Interleukin-9 regulates macrophage activation in the progressive multiple sclerosis brain

Gloria Donninelli, Inbar Saraf-Sinik, Valentina Mazziotti, Alessia Capone, Maria Grazia Grasso, Luca Battistini, Richard Reynolds, Roberta Magliozzi, Elisabetta Volpe

Research output: Contribution to journalArticlepeer-review

Abstract

Background: Multiple sclerosis (MS) is an immune-mediated, chronic inflammatory, and demyelinating disease of the central nervous system (CNS). Several cytokines are thought to be involved in the regulation of MS pathogenesis. We recently identified interleukin (IL)-9 as a cytokine reducing inflammation and protecting from neurodegeneration in relapsing-remitting MS patients. However, the expression of IL-9 in CNS, and the mechanisms underlying the effect of IL-9 on CNS infiltrating immune cells have never been investigated. Methods: To address this question, we first analyzed the expression levels of IL-9 in post-mortem cerebrospinal fluid of MS patients and the in situ expression of IL-9 in post-mortem MS brain samples by immunohistochemistry. A complementary investigation focused on identifying which immune cells express IL-9 receptor (IL-9R) by flow cytometry, western blot, and immunohistochemistry. Finally, we explored the effect of IL-9 on IL-9-responsive cells, analyzing the induced signaling pathways and functional properties. Results: We found that macrophages, microglia, and CD4 T lymphocytes were the cells expressing the highest levels of IL-9 in the MS brain. Of the immune cells circulating in the blood, monocytes/macrophages were the most responsive to IL-9. We validated the expression of IL-9R by macrophages/microglia in post-mortem brain sections of MS patients. IL-9 induced activation of signal transducer and activator of transcription (STAT)1, STAT3, and STAT5 and reduced the expression of activation markers, such as CD45, CD14, CD68, and CD11b in inflammatory macrophages stimulated in vitro with lipopolysaccharide and interferon (IFN)-γ. Similarly, in situ the number of activated CD68+ macrophages was significantly reduced in areas with high levels of IL-9. Moreover, in the same conditions, IL-9 increased the secretion of the anti-inflammatory cytokine, transforming growth factor (TGF)-β. Conclusions: These results reveal a new cytokine expressed in the CNS, with a role in the context of MS. We have demonstrated that IL-9 and its receptor are both expressed in CNS. Moreover, we found that IL-9 decreases the activation state and promotes the anti-inflammatory properties of human macrophages. This mechanism may contribute to the beneficial effects of IL-9 that are observed in MS, and may be therapeutically potentiated by modulating IL-9 expression in MS.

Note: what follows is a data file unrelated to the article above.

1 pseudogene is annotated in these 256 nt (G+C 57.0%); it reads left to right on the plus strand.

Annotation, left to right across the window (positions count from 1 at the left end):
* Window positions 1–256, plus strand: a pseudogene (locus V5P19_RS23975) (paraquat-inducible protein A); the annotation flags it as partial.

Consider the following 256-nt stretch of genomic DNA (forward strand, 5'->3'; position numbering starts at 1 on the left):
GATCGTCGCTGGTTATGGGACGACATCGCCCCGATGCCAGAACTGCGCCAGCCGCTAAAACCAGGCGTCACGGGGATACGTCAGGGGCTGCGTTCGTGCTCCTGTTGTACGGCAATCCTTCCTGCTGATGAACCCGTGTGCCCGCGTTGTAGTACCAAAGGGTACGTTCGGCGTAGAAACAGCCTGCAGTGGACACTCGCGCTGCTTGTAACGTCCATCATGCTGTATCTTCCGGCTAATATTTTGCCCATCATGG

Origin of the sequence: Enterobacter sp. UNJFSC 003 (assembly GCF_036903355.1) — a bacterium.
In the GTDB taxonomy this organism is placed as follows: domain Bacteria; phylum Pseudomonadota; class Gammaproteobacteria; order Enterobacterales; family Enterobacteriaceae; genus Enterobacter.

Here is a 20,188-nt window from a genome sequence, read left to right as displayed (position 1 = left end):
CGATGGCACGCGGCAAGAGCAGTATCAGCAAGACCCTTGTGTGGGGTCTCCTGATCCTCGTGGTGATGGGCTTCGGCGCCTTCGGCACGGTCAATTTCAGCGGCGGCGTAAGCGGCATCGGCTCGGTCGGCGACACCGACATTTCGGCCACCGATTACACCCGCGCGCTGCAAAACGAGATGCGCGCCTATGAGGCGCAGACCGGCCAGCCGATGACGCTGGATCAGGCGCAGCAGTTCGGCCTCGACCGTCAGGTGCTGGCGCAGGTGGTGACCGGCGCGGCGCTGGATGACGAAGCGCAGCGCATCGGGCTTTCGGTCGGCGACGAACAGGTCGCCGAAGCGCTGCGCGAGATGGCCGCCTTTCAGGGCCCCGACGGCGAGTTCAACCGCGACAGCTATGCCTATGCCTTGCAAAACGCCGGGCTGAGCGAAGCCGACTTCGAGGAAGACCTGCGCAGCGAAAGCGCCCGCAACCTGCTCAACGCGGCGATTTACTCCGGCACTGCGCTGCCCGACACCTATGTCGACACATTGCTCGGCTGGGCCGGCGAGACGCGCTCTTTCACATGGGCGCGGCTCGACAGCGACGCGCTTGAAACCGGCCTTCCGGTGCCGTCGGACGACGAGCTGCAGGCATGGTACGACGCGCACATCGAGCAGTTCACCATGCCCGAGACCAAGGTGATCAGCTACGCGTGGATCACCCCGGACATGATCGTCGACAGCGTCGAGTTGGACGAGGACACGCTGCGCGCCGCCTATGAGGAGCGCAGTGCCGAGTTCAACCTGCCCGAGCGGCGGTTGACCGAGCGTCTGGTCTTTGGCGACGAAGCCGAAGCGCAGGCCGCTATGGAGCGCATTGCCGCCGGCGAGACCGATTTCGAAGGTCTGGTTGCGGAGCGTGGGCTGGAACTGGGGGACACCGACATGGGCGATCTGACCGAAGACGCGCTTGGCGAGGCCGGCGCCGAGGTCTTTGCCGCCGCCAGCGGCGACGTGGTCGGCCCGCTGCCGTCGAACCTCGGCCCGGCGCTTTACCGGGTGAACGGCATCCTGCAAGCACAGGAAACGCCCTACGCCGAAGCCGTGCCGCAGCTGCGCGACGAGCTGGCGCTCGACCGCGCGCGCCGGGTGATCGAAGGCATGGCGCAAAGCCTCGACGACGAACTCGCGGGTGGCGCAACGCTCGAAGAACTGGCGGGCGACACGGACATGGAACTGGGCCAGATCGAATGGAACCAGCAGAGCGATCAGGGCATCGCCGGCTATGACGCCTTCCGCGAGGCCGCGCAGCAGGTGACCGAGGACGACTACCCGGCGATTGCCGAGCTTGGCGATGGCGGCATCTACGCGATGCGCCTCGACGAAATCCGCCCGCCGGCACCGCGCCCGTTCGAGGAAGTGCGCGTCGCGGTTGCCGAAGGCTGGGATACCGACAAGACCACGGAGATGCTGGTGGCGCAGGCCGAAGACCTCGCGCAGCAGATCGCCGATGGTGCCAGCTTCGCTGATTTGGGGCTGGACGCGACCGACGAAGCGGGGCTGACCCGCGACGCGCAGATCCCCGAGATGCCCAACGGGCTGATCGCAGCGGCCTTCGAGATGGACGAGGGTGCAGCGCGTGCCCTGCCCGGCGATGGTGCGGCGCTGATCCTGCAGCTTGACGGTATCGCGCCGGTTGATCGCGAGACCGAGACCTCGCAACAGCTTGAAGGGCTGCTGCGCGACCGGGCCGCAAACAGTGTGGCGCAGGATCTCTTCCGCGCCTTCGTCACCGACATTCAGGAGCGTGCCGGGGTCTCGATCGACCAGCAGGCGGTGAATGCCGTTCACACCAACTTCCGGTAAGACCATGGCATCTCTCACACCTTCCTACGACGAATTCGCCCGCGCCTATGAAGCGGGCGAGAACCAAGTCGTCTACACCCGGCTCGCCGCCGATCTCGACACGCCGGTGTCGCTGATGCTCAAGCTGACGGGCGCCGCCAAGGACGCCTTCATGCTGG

Original languageEnglish
Article number149
JournalJournal of Neuroinflammation
Volume17
Issue number1
DOIs
Publication statusPublished - May 6 2020

Keywords

  • Inflammation
  • Interleukin-9
  • Interleukin-9 receptor
  • Macrophages
  • Progressive multiple sclerosis

ASJC Scopus subject areas

  • Neuroscience(all)
  • Immunology
  • Neurology
  • Cellular and Molecular Neuroscience

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